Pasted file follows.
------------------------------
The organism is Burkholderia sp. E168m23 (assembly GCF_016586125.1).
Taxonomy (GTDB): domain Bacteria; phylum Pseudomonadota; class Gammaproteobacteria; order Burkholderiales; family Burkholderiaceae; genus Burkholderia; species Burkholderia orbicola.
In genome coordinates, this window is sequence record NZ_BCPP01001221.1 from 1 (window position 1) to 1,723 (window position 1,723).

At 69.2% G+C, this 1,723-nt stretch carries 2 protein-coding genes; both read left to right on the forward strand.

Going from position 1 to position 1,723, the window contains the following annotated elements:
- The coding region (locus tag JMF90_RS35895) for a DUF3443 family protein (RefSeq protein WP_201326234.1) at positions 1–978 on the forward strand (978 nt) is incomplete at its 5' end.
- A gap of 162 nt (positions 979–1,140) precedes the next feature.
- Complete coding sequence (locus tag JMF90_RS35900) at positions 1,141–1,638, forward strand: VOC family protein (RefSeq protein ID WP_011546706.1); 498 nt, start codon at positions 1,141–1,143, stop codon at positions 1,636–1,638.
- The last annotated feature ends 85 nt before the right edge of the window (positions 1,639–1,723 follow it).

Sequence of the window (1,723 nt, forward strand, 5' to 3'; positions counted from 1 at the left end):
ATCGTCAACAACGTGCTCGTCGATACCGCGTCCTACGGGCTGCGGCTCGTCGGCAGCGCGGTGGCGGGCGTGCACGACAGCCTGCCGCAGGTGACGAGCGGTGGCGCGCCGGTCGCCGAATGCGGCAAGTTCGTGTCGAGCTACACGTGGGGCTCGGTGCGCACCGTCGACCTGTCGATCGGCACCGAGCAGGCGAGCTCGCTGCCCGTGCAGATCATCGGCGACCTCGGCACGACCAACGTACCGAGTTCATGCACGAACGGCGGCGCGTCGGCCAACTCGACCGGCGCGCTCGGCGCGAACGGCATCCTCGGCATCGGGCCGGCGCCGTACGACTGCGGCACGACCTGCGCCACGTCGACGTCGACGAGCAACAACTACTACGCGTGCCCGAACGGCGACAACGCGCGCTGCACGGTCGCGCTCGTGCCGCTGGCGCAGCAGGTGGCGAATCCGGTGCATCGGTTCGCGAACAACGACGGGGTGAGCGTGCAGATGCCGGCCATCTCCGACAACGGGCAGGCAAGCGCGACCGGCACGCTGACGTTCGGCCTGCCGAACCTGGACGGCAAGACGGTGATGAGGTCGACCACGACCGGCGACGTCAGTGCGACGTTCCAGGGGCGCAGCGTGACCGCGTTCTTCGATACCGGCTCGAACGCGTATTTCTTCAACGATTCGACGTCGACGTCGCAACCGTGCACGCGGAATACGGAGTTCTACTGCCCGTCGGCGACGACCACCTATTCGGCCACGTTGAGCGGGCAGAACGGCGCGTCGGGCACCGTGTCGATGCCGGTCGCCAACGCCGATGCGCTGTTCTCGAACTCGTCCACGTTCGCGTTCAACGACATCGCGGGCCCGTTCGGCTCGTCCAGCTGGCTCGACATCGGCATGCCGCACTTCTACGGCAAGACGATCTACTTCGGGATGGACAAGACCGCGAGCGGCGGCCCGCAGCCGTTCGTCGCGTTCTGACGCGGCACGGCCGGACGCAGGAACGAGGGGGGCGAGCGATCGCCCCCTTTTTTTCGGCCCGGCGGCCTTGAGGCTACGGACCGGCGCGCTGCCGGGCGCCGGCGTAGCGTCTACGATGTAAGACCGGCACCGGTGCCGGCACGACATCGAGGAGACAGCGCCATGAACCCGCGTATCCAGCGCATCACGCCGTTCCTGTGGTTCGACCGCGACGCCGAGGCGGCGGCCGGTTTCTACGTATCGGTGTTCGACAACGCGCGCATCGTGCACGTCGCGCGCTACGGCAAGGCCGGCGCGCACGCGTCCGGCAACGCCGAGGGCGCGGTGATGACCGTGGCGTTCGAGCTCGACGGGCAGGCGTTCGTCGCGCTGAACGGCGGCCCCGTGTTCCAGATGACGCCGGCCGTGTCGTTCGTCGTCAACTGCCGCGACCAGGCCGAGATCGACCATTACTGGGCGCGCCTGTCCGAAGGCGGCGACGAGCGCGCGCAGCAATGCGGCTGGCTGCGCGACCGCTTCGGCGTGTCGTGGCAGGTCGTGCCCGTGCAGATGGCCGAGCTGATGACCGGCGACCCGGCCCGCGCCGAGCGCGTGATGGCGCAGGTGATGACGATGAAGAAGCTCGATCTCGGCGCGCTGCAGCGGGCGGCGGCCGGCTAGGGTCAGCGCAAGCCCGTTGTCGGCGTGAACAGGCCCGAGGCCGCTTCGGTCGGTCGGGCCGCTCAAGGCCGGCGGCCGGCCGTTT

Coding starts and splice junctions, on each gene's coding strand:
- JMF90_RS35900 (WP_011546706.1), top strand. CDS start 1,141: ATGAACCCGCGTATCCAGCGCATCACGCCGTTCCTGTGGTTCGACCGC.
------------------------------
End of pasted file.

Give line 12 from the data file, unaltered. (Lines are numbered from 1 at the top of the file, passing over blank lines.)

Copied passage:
Coding starts and splice junctions, on each gene's coding strand: